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Sunday, June 3, 2012

Snigdha Nandipati - another Indian wins Spell Bee 2012


Last June, I had posted about this stating “It is a contest conducted with the purpose of helping the students improve their spelling, increase their vocabularies, learn concepts, and develop correct English usage that will help them all their lives. Interestingly, it is stated that the common interest among spellers is music.” – read :  http://sampspeak.blogspot.in/2011/06/sukanya-roy-crowned-in-scripps-national.html

This year, history has repeated itself and Indian American parents can rest easy for another year as the beloved crown is secure. From Sukhanya Roy to  Snigdha Nandipati, this time as the 14 year old spelled “guetapens” to win the 2012 Scripps National Spelling Bee crown. She became the fifth desi queen bee in a row.  It was an all Indian final and the runner up is Stuti Mishra, 14, who was felled by “schwarmerei.”

In what turned out to be triumph for her calm and collected approach, the 14-year-old Indian-American  Snigdha Nandipati,  from San Diego spelled “guetapens,” edging out eight other finalists in the nerve-wracking, brain-busting competition. A coin collector and Sherlock Holmes fan, Nandipati aspires to become a physician or neurosurgeon. She also plays violin and is fluent in Telugu.  She was a  semifinalist last year,  and has now become  the fifth consecutive Indian-American winner and 10th in the last 14 years, a run that began in 1999 when Nupur Lala won and was later featured in the documentary “Spellbound.”

Stuti Mishra of Florida finished second after misspelling “schwarmerei” — which means excessive, unbridled enthusiasm. While many spellers pretend to write words with their fingers, the 14-year-old Mishra had an unusual routine — she mimed typing them on a keyboard.  Coming in third for the second consecutive year was Arvind Mahankali of New York. At 12, the seventh-grader was the youngest of the nine finalists, and he has one more year of eligibility remaining.

Nandipati’s prize haul includes $30,000 in cash, a trophy, a $2,500 savings bond, a $5,000 scholarship, $2,600 in reference works from the Encyclopedia Britannica and an online language course.

Quizzing right from the radio quiz of Bournvita to the one conducted by Sidhartha Basu has attracted Indians, but this has fascinated them more reaching levels of ethnic obsession with some Centres already conducting specialized training for the Indian community.    In the US Spellbee, Indians have been outrightly dominant -  they have been winners eight times in the last 10 years; Indians took the first spot in each of the last five years and all three top places in this year’s contest.  Apart from all the limelight, the success of these children sure would make more Indian  parents put more pressure on their wards to memorise sort of everything in their build-up to make future champions. There is so much of parental pressure and this one perhaps is going to add more.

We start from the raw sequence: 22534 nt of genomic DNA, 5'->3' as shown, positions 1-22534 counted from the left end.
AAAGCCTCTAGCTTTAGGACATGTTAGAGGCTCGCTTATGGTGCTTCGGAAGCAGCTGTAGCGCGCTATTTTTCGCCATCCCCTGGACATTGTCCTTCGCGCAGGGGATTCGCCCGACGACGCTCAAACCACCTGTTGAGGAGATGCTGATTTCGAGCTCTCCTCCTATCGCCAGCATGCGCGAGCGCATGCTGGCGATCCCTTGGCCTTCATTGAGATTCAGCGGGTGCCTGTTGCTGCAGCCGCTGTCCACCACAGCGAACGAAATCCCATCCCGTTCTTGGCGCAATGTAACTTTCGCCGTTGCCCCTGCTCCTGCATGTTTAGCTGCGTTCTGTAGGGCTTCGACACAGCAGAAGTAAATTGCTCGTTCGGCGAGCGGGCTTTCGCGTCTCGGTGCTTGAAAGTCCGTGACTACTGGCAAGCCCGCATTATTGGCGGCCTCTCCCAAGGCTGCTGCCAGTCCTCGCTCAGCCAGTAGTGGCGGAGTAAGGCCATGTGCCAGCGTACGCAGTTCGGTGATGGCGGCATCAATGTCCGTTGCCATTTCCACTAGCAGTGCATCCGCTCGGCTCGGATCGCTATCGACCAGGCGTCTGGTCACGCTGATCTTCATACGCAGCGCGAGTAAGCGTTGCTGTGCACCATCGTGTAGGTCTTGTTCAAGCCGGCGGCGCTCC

It is no indicator that Indians speak, write or have mastery of  English better than Europeans or Americans.  There reportedly is - North South Foundation, a body of expatriate Indians which has been conducting local spelling and other contests that made Indian children better. Memorising tracts is and has always been the Indian way of acquiring knowledge. It is also the way in which learning is examined in Indian schools. Answers to questions about history, geography and even science that aligned word for word with what the textbook said got you full marks in the school curriculum. Snigdha’s father is reported to have  trained her since she was four, and used 30,000 flash cards to help her memorise tough words.

A spelling bee is a competition where contestants, usually children, are asked to spell English words.   The competition in US is now sponsored and fun by E.W. Scripps Company.  They claim that their purpose is to help students improve their spelling, increase their vocabularies, learn concepts, and develop correct English usage that will help them all their lives. The competition has three distinct segments: Preliminaries, Semifinals and Championship Finals.  The Preliminaries consist of a test delivered by computer (Round One Test) and two rounds of oral spelling onstage (Rounds Two and Three).  The Semifinals consist of rounds of oral spelling.  The Championship Finals consist of rounds of oral spelling

Six-year-old Lori Anne Madison was the youngest speller on record to compete in the Scripps National Spelling Bee, but she’s an old pro at spelling bees, entering her first at the age of three-and-a-half.

And if you ever wondered what ‘Guetapens’ means :   it is – ambush, snare, trap – a trick to lure someone in to guetapens…………………………

With regards – S. Sampathkumar.

2 comments:

  1. After watching the semi-finals I asked my daughter in North Carolina about her plans for my seven year old granddaughter. She told me that if coaxed, my granddaughter would work at it for one or two hours a day and more. "Buy why?", she quipped. She will not do so many other interesting things. I was too glad to agree. Too glad.

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